Mexican indigenous peoples’ 800 year old tombs are decorated with colorful murals

Mexican indigenous peoples' 800 year old tombs are decorated with colorful murals

The faded battling figures, colorful murals were discovered by archaeologists digging a tomb complex in San Pedro Nexicho. San Pedro Nexicho is located in the Mexican state of Oaxaca, approximately 305 miles southeast of Mexico City.

Five graves dated from 200 A.D. to 1,200 A.D. were found during site excavations. The burial sites belonged to the Zapotecs, an indigenous Mexican people who formed one of the region’s largest and most important pre-Hispanic settlements.

According to Haverford University teaching materials, the Zapotecs were the “first American society to develop a written tradition,” and their people and culture are still alive today.

The largest tomb was located on a mountain terrace and had a small ramp leading into the cross shaped burial structure. This colorful murals covered tomb was discovered by a neighbor in 2010, and archaeologists spent years excavating the area and restoring the building to its original splendor, according to officials.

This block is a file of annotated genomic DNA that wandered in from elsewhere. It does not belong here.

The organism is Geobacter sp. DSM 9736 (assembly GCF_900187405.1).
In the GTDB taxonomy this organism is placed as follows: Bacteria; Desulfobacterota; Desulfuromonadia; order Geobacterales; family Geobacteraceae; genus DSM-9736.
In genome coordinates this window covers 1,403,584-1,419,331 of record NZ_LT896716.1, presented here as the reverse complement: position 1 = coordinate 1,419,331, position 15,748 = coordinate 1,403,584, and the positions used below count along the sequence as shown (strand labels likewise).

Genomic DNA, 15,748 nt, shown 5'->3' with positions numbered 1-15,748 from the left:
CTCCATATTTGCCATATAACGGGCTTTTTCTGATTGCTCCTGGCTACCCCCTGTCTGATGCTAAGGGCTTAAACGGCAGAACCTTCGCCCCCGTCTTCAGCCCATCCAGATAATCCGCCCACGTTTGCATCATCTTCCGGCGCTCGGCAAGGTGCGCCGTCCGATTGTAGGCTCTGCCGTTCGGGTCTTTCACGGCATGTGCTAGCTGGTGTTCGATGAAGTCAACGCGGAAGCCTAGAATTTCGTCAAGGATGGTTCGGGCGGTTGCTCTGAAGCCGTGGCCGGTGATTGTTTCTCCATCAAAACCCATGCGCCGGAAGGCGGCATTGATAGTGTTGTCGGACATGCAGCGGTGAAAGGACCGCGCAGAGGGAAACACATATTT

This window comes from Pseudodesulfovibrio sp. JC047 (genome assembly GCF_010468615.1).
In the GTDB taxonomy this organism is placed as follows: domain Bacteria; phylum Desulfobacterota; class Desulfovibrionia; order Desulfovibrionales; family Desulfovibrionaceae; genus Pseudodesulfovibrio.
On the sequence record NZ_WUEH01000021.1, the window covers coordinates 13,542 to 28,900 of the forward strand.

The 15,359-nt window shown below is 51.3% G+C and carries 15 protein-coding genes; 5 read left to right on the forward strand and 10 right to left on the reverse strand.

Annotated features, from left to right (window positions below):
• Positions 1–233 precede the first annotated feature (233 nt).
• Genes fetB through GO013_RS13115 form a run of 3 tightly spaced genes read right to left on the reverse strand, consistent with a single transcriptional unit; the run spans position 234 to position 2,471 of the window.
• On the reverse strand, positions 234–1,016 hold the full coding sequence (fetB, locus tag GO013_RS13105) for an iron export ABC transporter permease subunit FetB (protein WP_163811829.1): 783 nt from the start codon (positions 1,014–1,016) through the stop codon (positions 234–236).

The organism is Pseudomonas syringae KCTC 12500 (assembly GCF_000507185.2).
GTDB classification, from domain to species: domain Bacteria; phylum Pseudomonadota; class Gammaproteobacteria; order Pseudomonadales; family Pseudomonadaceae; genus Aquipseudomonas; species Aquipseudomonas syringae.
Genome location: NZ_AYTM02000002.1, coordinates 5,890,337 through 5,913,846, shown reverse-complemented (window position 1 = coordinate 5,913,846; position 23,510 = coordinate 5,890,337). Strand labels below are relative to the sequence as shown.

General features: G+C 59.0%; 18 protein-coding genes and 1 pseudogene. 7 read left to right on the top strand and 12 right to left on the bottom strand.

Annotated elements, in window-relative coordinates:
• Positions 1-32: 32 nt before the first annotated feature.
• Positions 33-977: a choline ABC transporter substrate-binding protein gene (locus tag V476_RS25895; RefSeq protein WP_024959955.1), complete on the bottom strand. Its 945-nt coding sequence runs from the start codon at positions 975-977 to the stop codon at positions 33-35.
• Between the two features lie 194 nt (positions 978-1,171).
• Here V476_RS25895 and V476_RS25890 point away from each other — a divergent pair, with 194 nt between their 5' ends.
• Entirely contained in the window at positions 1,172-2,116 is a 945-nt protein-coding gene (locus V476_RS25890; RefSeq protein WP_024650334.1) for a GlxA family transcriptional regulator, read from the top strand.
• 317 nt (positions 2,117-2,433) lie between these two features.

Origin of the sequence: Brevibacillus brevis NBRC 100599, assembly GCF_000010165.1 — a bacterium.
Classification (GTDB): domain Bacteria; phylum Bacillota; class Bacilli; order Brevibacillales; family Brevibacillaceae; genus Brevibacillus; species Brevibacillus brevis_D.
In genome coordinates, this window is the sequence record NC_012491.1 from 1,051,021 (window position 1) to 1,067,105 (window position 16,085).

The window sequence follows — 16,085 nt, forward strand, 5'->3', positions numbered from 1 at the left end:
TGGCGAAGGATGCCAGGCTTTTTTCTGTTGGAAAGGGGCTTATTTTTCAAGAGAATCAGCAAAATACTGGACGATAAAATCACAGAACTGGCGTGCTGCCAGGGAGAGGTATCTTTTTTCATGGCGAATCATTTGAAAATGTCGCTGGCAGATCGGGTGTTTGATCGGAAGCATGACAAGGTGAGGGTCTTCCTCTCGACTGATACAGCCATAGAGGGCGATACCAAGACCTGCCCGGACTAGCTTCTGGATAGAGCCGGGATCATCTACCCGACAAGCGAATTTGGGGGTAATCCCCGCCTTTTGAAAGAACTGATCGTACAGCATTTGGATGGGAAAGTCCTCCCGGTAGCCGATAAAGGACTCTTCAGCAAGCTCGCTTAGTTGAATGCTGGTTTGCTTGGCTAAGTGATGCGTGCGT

Archaeologists discovered four more Zapotec graves during this project, all of which were older than 800 years. Several of these tombs had been robbed, leaving only a few fragments of fabric and little trinkets. However, two tombs were left unopened and with their whole burials intact for many years.

In these untouched tombs, researchers found bones of the deceased and 240 objects, including writing tablets and sculptures in a unique mountain style.

Soldiers have stood on the wall of a burial complex in Mexico for centuries, the colorful murals honor the heroic efforts of a group of warriors armed with guns and shields who entered the bloody conflict.

As a result according to a report from The Telegraph, archaeologists have discovered roughly a dozen ancient Zapotec tombs overall. These also five tombs offer a glimpse into the pre-Hispanic aristocrats’ funeral practices.

Cover Photo: Mexico’s National Institute of Anthropology and History (INAH)